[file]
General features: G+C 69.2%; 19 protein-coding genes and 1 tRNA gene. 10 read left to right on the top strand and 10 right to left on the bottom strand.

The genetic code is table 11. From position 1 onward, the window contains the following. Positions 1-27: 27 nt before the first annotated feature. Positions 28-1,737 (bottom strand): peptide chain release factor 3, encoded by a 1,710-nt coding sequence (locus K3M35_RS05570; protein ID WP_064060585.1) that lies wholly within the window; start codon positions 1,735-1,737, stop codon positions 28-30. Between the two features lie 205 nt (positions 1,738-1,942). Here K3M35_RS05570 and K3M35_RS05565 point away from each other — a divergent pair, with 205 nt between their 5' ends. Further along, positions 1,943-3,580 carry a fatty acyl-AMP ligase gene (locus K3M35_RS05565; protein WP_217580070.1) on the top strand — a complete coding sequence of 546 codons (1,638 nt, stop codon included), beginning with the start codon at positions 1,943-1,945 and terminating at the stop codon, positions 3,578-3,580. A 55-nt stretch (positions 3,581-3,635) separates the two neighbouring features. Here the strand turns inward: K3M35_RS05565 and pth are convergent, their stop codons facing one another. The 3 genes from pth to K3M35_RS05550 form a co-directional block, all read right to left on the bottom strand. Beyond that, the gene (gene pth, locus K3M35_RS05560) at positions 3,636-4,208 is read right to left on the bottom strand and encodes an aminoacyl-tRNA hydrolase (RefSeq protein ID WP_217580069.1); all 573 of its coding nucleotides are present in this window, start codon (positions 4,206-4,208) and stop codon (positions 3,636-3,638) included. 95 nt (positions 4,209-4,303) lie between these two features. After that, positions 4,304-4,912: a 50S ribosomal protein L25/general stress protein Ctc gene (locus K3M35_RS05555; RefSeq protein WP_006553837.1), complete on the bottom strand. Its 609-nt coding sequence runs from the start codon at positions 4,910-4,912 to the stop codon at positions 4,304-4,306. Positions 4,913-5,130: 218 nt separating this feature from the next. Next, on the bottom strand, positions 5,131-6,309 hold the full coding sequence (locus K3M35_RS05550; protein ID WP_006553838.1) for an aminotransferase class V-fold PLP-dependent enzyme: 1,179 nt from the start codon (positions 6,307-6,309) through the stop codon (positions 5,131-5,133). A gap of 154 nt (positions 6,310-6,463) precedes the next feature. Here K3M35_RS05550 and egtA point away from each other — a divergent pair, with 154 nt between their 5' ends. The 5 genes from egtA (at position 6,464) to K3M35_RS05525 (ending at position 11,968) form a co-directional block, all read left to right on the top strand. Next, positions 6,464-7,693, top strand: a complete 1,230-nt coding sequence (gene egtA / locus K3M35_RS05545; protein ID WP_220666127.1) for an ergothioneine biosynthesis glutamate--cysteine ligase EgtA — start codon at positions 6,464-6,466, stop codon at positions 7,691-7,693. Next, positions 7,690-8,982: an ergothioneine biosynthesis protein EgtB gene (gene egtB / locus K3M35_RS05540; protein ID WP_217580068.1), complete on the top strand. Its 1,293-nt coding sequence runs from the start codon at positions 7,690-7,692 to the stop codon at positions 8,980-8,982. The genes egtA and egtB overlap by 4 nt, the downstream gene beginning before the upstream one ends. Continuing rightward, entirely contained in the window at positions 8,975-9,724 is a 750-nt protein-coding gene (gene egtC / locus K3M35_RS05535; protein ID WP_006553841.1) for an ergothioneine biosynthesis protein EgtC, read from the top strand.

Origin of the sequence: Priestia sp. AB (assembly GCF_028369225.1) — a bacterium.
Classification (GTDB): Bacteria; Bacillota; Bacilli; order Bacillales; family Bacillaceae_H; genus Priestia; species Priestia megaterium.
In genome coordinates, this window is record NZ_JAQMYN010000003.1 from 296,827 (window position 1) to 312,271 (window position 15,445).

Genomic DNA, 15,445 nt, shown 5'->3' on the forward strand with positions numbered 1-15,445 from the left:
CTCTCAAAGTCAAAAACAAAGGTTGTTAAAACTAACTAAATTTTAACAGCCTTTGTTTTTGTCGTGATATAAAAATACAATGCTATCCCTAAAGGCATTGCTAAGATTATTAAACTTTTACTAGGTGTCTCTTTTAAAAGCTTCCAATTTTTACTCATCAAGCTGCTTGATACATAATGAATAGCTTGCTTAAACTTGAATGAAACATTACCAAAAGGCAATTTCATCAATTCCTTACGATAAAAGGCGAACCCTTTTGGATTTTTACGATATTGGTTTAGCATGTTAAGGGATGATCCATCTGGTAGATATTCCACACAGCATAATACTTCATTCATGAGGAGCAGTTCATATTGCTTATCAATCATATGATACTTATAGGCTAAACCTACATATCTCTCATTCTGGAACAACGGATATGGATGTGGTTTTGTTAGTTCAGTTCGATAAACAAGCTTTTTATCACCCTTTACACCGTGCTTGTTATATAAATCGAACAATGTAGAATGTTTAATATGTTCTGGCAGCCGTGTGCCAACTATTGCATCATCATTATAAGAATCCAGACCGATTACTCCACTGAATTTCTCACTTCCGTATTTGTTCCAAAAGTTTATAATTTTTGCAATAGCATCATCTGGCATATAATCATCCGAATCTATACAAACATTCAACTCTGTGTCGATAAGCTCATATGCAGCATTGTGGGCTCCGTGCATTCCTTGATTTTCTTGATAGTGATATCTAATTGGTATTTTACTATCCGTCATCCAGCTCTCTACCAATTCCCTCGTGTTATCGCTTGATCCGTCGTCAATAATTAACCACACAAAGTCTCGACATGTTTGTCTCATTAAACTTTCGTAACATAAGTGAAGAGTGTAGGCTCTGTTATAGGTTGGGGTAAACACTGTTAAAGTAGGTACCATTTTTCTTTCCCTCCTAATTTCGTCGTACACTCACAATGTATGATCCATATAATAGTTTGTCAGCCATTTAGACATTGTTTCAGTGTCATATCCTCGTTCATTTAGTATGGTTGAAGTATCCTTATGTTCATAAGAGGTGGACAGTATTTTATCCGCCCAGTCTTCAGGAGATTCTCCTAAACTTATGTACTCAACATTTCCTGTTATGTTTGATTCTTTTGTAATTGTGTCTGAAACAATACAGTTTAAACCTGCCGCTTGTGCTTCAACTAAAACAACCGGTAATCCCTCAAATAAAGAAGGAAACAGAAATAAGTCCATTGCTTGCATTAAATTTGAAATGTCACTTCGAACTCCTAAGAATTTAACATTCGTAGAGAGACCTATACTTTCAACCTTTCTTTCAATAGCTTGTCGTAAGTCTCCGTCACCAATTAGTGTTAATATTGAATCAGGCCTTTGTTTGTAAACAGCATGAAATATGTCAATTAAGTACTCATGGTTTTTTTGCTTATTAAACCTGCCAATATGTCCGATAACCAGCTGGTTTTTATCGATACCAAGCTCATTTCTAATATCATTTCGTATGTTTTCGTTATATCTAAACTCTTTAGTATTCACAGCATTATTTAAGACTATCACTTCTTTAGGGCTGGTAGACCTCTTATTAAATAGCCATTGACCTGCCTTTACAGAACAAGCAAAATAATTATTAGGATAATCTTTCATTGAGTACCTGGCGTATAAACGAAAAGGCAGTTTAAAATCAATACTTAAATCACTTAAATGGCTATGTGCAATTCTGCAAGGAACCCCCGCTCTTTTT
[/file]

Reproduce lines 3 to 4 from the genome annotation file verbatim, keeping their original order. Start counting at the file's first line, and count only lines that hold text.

Origin of the sequence: Priestia sp. AB (assembly GCF_028369225.1) — a bacterium.
Classification (GTDB): Bacteria; Bacillota; Bacilli; order Bacillales; family Bacillaceae_H; genus Priestia; species Priestia megaterium.